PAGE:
Our celebrity ambassadors lend their voices, time and talent to help us empower young people to change the world. From the WE Day stage they shine a spotlight on the causes close to their hearts, from bullying and mental health to education and human rights. Many also travel overseas to meet with children and families in WE Charity’s partner communities, and afterward raise awareness and funds for its sustainable development model.
Since 2010, our celebrity ambassadors have donated and/or raised over $3 million to support the work of WE Charity. We are deeply grateful to have active celebrity ambassadors who help forward the mission of the organization.
“I’ve always had this fire inside of me to make a difference. But I never came across the right fit until I was invited to go to Kenya with WE Charity. And when I got there I felt a change in me—feeling my heart just crack wide open, in a great way, letting all of that light in. It was equally inspiring to see all these young people who worked with WE Charity and the joy they got from their work.”
Whether she’s belting out a show-stopping single in front of thousands of WE Day youth or giving an intimate music lesson to a handful of high school girls in a small classroom in rural Kenya, Nelly Furtado doesn’t hold back.
The Grammy Award-winner has tirelessly championed girls’ education since visiting WE Charity’s first all-girls secondary school in the Maasai Mara. Nelly saw how attending high school opened up unprecedented opportunities for the girls she met. But she also encountered many others who wouldn’t get the chance.
So when she performed at WE Day Toronto in 2011, Nelly announced a $1 million donation, half of which would establish a matching fund to build a new all-girls school in rural Kenya. Today, Oleleshwa All Girls Secondary School gives hundreds of young Kenyan women an education. Nelly personally provided full scholarships for five of them.
Now a veteran of six WE Days and four international volunteer trips, Nelly knows how our programs work on an intimate level. We couldn’t prouder to have her as an ambassador.
“It’s not a band-aid charity. They come in and work with communities. They let communities tell them what they want and need, and I’m honored to be an ambassador.”
“It’s not about me, it’s about all of us working in solidarity together. This is all about change, this is about empowerment and this is about love.”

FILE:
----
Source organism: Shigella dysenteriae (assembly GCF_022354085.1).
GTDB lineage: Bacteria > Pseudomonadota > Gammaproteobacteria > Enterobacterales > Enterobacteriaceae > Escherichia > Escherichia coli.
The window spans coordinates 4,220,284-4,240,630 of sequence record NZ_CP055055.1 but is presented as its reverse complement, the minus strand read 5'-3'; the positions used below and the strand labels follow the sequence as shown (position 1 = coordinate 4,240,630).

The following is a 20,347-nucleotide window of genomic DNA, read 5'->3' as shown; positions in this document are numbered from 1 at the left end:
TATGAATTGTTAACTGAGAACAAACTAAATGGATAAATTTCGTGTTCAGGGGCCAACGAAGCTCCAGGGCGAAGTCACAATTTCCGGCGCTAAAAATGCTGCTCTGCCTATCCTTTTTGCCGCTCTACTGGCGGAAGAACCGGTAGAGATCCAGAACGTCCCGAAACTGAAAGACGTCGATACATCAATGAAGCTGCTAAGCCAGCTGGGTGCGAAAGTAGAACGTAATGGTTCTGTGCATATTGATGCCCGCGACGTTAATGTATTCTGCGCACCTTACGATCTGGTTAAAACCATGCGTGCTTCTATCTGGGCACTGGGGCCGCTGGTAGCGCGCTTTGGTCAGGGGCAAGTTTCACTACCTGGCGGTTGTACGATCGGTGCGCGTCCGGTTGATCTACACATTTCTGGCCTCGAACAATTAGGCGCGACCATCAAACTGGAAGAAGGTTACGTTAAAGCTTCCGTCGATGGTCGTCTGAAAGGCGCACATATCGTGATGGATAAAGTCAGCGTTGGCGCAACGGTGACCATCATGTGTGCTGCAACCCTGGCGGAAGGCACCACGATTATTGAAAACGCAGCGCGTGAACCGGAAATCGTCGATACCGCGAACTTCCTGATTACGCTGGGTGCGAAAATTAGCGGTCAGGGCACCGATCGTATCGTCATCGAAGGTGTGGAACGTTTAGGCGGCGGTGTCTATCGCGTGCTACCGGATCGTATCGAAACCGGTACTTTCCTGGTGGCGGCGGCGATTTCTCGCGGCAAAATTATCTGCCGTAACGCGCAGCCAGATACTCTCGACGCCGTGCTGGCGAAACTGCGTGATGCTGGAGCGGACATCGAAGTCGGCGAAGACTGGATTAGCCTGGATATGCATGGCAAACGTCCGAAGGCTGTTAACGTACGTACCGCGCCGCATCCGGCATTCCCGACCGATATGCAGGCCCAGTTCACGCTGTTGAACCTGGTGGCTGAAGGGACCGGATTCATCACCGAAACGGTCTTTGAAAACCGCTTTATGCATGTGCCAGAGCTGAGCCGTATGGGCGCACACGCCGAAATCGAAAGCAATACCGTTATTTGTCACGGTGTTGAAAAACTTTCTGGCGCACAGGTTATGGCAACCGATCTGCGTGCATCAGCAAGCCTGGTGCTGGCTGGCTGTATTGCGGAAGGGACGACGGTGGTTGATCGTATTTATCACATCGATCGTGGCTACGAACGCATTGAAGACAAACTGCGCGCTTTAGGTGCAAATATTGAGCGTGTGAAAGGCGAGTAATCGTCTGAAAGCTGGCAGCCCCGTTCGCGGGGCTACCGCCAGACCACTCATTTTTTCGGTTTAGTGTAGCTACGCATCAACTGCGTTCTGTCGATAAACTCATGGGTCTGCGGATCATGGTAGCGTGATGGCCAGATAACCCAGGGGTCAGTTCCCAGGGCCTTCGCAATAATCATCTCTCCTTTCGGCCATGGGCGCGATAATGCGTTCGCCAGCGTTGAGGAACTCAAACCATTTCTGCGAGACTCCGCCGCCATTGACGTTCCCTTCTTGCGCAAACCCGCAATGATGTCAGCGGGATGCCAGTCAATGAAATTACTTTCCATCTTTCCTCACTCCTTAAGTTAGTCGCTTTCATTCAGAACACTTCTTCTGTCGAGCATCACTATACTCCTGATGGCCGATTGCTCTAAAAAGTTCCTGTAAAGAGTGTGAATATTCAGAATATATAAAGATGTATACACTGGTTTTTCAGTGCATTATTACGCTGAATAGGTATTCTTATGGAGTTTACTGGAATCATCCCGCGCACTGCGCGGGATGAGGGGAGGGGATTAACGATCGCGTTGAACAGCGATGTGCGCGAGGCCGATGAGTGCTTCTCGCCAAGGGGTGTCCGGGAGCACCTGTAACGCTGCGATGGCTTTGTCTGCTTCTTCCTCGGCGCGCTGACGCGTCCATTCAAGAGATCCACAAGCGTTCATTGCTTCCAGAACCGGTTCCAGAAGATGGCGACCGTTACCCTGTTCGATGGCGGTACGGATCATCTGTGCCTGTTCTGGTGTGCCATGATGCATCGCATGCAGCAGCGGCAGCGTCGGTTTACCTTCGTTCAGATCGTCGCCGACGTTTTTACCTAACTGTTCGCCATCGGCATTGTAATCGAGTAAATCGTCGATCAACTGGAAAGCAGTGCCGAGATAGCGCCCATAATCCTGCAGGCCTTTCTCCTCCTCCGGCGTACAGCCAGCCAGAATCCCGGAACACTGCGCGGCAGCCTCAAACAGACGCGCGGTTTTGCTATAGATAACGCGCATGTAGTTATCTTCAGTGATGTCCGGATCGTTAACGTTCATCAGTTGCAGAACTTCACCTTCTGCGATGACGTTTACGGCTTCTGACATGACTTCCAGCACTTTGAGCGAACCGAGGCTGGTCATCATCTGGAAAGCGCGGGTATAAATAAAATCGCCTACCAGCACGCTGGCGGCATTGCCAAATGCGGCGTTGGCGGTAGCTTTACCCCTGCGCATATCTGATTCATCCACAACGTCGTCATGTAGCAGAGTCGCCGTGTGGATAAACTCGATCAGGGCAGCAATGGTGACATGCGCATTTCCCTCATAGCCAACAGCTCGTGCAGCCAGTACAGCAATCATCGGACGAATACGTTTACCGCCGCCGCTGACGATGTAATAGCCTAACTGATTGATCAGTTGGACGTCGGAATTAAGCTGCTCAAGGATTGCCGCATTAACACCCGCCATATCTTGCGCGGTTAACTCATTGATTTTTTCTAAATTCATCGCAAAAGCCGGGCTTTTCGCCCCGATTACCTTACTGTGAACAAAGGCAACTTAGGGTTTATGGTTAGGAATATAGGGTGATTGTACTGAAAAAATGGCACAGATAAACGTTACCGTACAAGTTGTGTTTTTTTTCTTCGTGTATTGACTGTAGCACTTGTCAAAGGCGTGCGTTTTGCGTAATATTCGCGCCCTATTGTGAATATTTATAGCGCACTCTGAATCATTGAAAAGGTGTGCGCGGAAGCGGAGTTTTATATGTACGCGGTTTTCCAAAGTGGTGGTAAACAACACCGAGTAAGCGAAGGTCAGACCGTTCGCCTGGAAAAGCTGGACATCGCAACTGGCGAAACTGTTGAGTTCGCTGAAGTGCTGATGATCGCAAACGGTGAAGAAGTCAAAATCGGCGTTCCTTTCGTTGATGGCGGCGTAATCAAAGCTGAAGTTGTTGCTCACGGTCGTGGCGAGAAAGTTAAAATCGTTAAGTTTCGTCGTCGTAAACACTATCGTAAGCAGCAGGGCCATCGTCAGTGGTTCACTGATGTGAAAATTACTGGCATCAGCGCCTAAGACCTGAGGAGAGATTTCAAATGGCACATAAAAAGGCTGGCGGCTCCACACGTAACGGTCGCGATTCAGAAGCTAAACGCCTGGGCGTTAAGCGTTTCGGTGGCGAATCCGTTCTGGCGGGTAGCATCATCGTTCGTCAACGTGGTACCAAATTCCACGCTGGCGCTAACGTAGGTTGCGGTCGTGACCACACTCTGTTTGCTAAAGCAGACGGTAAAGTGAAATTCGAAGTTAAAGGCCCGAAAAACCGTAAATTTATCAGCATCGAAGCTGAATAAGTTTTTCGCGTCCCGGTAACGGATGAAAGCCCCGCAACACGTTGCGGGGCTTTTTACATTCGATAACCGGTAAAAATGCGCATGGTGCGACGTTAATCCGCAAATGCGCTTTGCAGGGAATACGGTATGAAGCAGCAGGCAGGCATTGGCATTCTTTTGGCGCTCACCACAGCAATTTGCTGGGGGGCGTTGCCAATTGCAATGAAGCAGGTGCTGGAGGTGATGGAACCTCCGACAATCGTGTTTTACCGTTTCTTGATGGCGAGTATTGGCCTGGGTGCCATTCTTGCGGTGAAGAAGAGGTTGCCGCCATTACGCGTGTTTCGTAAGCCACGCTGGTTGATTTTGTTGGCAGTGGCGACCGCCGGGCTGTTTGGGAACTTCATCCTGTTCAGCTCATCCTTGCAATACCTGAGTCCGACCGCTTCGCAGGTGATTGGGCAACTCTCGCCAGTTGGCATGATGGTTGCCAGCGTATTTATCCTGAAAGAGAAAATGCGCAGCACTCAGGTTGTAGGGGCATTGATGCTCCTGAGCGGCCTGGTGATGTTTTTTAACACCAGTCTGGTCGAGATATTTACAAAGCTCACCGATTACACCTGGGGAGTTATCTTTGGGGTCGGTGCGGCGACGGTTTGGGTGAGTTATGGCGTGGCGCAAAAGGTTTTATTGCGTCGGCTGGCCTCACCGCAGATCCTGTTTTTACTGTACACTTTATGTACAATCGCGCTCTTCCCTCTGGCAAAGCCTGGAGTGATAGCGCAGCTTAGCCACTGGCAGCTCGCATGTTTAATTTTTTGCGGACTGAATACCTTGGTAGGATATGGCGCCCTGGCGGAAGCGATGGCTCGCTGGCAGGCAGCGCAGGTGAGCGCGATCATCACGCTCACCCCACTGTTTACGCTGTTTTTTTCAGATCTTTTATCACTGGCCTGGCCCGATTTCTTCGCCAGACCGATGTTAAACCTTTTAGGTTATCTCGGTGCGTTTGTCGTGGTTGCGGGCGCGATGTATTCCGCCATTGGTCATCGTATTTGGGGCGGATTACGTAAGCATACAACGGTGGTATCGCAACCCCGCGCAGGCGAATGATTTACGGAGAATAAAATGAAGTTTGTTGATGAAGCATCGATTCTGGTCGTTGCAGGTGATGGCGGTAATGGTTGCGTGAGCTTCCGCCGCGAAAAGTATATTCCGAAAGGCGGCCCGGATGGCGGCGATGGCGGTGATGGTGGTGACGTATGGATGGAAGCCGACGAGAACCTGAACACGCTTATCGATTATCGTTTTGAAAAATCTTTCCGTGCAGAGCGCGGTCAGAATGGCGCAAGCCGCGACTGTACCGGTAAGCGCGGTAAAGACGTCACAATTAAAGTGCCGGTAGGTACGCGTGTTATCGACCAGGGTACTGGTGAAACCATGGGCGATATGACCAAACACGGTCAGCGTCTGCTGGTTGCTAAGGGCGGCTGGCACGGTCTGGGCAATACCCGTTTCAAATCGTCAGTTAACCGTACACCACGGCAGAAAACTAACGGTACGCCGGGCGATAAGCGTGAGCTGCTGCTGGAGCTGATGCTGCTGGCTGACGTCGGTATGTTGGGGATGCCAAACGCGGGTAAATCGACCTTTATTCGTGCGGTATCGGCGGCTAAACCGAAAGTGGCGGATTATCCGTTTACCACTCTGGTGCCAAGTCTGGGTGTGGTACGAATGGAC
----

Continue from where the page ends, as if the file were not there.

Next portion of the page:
Kardinal Offishall has been one of our closest friends and most outspoken supporters since he joined us at WE Day Toronto in 2011. Today, Canada’s ambassador for hip-hop has become a main event at WE Days from Toronto to Seattle and an ambassador for WE Charity on a global scale.
He even re-mixed and re-released his hit single “Turn It Up” as “WE Turn It Up”, which became the official WE Day Dance anthem.
In 2013, Kardinal visited WE Charity communities in rural Kenya and helped build a medical clinic. He got an on-the-ground look at our development programs and saw an opportunity to open the eyes of young North Americans to global issues. Since then, he’s raised $100,000 through his organization, 30 Elephants, to send 18 inner-city youth on international volunteer trips to build community and discover their leadership potential.
“When WE Charity works with them, what comes out of that is an amazing success that I think should be implemented in many different places around the world.”
“Everybody, no matter how little, or how old, you have a voice and you can do something with it. You can eventually change someone’s life or multiple lives.”
When Demi Lovato joined WE Charity in Kenya for her 21st birthday in 2013, we had trouble wrapping her gift.
To celebrate the international pop star’s big day, one of our partner communities gave her a goat—an important source of milk and income for Maasai families. For Demi, who took a pass on a traditional birthday bash to volunteer building an x-ray clinic in the Maasai Mara, it meant the world. She named him Billy.
On that trip, Demi dove deep into our programs to learn about how we work with developing communities to find sustainable solutions to poverty. She literally walked in the footsteps of the local women, joining them barefoot on a hike to haul 20-litre jerry cans from the river back to their homes.
Demi’s journey to help communities overseas continues today. On her last world tour, she brought along WE Day speaker and hero Spencer West to open her show with a message of inspiration. The double amputee had finished climbing Mount Kilimanjaro to raise money for clean-water programs in East Africa. Demi also designed and sold the Demi Lovato Rafiki Bracelet to raise funds for a women’s empowerment centre in Kenya.
She has raised almost $80,000 for WE Charity through her donations, charity boutique auction and celebrity appearance on The Price is Right. This year she hosted WE Day Toronto—a broadcast event attended by 20,000 young leaders.
And her goat? Billy’s doing great.
“WE Day inspires students to stand up and take action on the causes they care about most. We get so much more from life when we take care of each other, so I’m honored to be a part of such a special day that unites and empowers thousands of young leaders on their journey to make the world a better place.”
Head Coach Pete Carroll
Sir Richard Branson
Michael ‘Pinball’ Clemons
The cast of Degrassi